ASP.NET Core MVC – Doors Open, Come In!

Throughout the experiment, I have an empty project. Having an empty project is a good way to learn. It allows me to focus on other things first such as

  1. Build and Release with VSTS
  2. Play around with Docker and Part 2
  3. Fundamental – Configuration.

Ultimately, I want to use ASP.NET Core MVC to build a web application (and other services around it). Time to open the door and step into MVC world; but, as always, with the fundamental first.

ASP.NET Core application is enriched by the use of Middlewares at the developers’ will. MVC is one of the built-in middleware. Plug it in, you have MVC feature. Take it out, well, you are on your own.

MVC Middlewares High Level
MVC Middlewares High Level

Remember, order matters! Let’s take a quick tour with Middleware first.

Middleware

By default, even with an empty project, there are built-in middlewares auto generated. The detail is in the previous post.

Just plug the MVC Middleware in and we are good to go.

Model – View – Controller (MVC)

MVC Model High Level
MVC Model High Level

A request comes in, Controller does 2 things

  1. Build a proper Model.
  2. Decide what view to use.

Remember the keywords here: Build – Model, Decide – View.

The main purpose of a Model is to supply data for the View.

The View takes the data supplied from Model, and render the final HTML for the Response.

Why is that diagram important? Because It came from my understanding of MVC, in my own words (with some borrow from Courses I learned). The point is that I have my own way to express it instead of reading paragraphs of text. Diagrams, images increase my ability to explain.

When you learn something, try to draw diagrams. Try to explain it visually.

Show Me the Code

Let create a home page with some information from an empty project. From a design perspective, what do we need to build an MVC application? Well, I would naively say these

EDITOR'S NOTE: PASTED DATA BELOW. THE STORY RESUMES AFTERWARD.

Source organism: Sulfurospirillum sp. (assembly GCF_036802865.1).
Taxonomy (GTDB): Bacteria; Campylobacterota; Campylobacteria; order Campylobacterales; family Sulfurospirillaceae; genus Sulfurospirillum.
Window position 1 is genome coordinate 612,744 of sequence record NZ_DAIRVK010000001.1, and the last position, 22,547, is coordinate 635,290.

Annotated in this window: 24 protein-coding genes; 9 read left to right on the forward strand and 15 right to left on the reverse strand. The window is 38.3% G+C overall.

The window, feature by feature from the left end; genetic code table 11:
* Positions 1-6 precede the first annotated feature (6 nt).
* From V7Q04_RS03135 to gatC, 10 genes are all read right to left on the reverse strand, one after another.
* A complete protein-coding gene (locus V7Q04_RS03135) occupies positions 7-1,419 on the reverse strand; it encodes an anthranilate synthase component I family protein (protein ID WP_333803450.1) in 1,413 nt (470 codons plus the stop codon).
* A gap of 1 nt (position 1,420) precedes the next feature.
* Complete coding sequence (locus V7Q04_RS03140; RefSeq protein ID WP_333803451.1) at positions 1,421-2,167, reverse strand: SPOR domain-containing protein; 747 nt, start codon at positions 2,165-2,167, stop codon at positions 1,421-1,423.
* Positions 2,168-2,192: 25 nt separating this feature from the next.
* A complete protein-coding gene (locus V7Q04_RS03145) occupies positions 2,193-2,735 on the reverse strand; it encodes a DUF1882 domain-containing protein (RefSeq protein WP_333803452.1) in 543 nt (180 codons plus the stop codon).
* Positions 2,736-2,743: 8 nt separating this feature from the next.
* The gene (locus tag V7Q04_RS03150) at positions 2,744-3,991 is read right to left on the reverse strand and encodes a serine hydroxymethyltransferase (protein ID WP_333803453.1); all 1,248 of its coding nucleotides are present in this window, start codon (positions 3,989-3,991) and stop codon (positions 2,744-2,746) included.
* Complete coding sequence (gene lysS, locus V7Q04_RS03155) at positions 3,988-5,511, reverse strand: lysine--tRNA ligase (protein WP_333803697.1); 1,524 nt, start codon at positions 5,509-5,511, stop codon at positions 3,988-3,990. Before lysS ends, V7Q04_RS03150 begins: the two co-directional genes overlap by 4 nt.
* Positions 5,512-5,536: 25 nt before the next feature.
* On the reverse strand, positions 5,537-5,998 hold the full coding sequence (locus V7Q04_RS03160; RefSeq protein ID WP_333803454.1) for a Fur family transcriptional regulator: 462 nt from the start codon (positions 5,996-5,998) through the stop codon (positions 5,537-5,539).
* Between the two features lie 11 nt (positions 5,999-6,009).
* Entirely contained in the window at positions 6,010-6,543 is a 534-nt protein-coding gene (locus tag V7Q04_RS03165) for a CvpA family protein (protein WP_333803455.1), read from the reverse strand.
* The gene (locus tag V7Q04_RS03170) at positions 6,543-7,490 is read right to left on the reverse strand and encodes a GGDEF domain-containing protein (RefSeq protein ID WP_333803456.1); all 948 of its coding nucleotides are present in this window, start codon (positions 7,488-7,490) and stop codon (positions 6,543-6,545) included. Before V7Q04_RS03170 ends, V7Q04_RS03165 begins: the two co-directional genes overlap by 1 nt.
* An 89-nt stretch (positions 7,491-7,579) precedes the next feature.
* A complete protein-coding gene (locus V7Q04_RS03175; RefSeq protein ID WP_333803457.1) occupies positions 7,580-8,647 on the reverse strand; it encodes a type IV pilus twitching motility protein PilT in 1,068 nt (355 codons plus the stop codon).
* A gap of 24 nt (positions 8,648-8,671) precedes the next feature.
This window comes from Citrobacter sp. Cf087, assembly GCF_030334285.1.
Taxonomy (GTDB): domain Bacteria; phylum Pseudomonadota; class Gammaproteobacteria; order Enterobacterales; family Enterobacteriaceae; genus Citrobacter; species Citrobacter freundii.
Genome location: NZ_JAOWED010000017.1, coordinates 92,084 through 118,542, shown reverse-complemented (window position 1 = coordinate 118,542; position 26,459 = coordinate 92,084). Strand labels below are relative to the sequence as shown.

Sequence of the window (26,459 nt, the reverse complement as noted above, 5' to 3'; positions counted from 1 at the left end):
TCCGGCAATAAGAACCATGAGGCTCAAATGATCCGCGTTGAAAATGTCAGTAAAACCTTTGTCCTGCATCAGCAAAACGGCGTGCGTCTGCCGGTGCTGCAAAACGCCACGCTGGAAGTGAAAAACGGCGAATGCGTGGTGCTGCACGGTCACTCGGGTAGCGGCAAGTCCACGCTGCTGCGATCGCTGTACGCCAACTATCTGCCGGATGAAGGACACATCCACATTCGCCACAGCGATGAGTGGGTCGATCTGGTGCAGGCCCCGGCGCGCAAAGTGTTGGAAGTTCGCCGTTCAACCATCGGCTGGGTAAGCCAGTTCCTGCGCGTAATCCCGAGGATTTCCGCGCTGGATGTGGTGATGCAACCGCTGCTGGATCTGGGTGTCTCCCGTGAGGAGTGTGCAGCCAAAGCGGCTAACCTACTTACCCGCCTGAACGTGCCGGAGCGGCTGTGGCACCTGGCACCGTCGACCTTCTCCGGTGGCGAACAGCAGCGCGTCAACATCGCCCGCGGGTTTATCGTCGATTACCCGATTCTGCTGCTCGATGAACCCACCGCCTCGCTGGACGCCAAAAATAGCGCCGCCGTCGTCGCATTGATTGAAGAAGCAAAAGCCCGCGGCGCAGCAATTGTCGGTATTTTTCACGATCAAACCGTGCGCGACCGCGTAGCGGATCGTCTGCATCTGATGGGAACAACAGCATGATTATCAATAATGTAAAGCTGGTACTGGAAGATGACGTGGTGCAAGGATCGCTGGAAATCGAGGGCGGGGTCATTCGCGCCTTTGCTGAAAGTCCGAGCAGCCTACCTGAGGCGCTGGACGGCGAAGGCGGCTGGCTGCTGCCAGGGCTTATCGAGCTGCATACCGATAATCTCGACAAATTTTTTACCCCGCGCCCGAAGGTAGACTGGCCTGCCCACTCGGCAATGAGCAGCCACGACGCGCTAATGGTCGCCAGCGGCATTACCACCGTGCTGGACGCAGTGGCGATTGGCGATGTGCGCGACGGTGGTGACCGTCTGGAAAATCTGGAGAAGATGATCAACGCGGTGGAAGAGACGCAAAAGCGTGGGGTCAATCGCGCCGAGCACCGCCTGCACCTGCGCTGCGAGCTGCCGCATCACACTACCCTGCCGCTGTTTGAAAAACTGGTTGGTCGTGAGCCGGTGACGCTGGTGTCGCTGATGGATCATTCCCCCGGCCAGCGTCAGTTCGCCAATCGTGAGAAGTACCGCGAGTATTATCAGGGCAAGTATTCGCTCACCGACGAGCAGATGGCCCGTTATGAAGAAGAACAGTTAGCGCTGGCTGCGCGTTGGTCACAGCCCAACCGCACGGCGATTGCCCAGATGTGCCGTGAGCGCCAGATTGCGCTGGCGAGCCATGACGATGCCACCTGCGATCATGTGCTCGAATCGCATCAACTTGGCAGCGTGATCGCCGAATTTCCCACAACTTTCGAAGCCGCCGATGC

1. Enable MVC middle
  2. Create a controller to handle the logic
  3. Create a view to display the result

With some fundamentals knowledge about MVC, I created these code and structure

AspNet MVC First Controller
AspNet MVC First Controller

Problems? When I hit F5, an empty page is displayed. I would have expected the Home/Index view displayed.

Old lesson: Nothing works at the first time. If it works, something must have been wrong.

I guess that I missed the routing. Basically, I have to tell the MVC framework how to map a request to a Controller.

Let dig a bit further into routing from MS docs site. There are so many things to learn from that site. However, I just want to get my first simple routing work. I pick what matters most to me.

To make the magic work, we must

  1. Enable both Route (AddRouting) and MVC (AddMvc) services. This will register all the necessary services required for routing and MVC
  2. Use MVC with configured routing. Above I defined a default routing.

Visit the home page. It works as I expected. Note

Note: If you create an MVC project from an MVC template, they are all created for you, for free.

Add Logic

The next step is to work with the logic code. So far, I have had a Controller ready to play around, the mighty HomeController.

Display an ugly fact: How far are you to the creator?

Let’s assume a man lives for 80 years maximum. Given a birthday, display how many you have spent and how close you are to the creator.

It is a pretty simple logic. The questions I want to explore here are

  1. Where should I put the logic code?
  2. What kind of project should it be? .NET Standard? .NET Core? or .NET Framework?
  3. How to organize data and flow?

First, let make the functionality work

There is an UglyFact Action which will do some simple calculation. And then it returns an UglyFactModel to the View. Pretty typical MVC stuff. When we take a closer look

When we take a closer look at the UglyFact action implementation, it is a typical piece of business logic. We know that it should not be there. The business logic should not be in the Controller-Action code.

The business logic should bot be in the Controller-Action code.

I decided to go with .NET Standard. Because the business logic code does not depend on the .NET Framework.

The logic in the Controller-Action has been moved to a separated assembly. And here the nice-clean controller

To make everything works as before I tell the HomeController how to resolve its dependency (the UglyFactTeller class)

What’s Next?

At the beginning, I wanted to write more in the post. However, it seems too much for a single post. It is a better idea to stop here and enjoy the “get the job done” feeling.

Next, I will continue with how to make the code structure better (with MediatR (mediator pattern)), explore the unit test.

One of the fun thing when doing from the scratch (or at least with an empty project) is that you think you know them but you do not. You do not know unless you start coding/implementing.

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